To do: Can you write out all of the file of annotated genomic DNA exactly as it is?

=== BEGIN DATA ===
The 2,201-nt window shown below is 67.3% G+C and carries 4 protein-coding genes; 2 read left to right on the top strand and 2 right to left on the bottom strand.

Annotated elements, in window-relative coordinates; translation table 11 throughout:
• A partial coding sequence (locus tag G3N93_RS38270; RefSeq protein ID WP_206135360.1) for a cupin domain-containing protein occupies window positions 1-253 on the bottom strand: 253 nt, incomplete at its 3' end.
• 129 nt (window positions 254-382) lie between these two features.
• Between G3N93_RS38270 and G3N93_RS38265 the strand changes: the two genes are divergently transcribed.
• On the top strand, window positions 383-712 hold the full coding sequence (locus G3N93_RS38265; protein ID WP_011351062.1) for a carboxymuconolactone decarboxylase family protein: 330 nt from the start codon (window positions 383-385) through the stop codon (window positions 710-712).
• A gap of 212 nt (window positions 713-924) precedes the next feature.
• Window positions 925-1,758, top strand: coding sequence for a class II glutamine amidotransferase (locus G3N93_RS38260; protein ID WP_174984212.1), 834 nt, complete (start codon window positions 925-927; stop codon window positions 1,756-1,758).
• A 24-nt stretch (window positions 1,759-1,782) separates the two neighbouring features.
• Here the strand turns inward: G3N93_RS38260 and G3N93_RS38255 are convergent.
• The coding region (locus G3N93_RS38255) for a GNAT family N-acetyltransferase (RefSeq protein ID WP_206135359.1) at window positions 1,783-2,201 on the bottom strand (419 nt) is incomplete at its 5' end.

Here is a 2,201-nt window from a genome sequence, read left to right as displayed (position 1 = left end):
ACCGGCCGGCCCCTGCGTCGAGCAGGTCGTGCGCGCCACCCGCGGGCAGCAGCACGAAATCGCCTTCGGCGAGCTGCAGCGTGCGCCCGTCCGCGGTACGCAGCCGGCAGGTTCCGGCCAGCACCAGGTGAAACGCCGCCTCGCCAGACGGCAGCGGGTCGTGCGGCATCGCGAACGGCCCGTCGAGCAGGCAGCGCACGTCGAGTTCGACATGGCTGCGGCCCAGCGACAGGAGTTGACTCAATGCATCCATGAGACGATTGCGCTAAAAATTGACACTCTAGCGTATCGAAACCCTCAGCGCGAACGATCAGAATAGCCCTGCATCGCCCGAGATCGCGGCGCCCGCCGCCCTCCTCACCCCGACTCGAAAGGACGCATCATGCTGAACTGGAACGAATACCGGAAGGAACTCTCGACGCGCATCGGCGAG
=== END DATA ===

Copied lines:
The 2,201-nt window shown below is 67.3% G+C and carries 4 protein-coding genes; 2 read left to right on the top strand and 2 right to left on the bottom strand.

Annotated elements, in window-relative coordinates; translation table 11 throughout:
• A partial coding sequence (locus tag G3N93_RS38270; RefSeq protein ID WP_206135360.1) for a cupin domain-containing protein occupies window positions 1-253 on the bottom strand: 253 nt, incomplete at its 3' end.
• 129 nt (window positions 254-382) lie between these two features.
• Between G3N93_RS38270 and G3N93_RS38265 the strand changes: the two genes are divergently transcribed.
• On the top strand, window positions 383-712 hold the full coding sequence (locus G3N93_RS38265; protein ID WP_011351062.1) for a carboxymuconolactone decarboxylase family protein: 330 nt from the start codon (window positions 383-385) through the stop codon (window positions 710-712).
• A gap of 212 nt (window positions 713-924) precedes the next feature.
• Window positions 925-1,758, top strand: coding sequence for a class II glutamine amidotransferase (locus G3N93_RS38260; protein ID WP_174984212.1), 834 nt, complete (start codon window positions 925-927; stop codon window positions 1,756-1,758).
• A 24-nt stretch (window positions 1,759-1,782) separates the two neighbouring features.
• Here the strand turns inward: G3N93_RS38260 and G3N93_RS38255 are convergent.
• The coding region (locus G3N93_RS38255) for a GNAT family N-acetyltransferase (RefSeq protein ID WP_206135359.1) at window positions 1,783-2,201 on the bottom strand (419 nt) is incomplete at its 5' end.

Here is a 2,201-nt window from a genome sequence, read left to right as displayed (position 1 = left end):
ACCGGCCGGCCCCTGCGTCGAGCAGGTCGTGCGCGCCACCCGCGGGCAGCAGCACGAAATCGCCTTCGGCGAGCTGCAGCGTGCGCCCGTCCGCGGTACGCAGCCGGCAGGTTCCGGCCAGCACCAGGTGAAACGCCGCCTCGCCAGACGGCAGCGGGTCGTGCGGCATCGCGAACGGCCCGTCGAGCAGGCAGCGCACGTCGAGTTCGACATGGCTGCGGCCCAGCGACAGGAGTTGACTCAATGCATCCATGAGACGATTGCGCTAAAAATTGACACTCTAGCGTATCGAAACCCTCAGCGCGAACGATCAGAATAGCCCTGCATCGCCCGAGATCGCGGCGCCCGCCGCCCTCCTCACCCCGACTCGAAAGGACGCATCATGCTGAACTGGAACGAATACCGGAAGGAACTCTCGACGCGCATCGGCGAG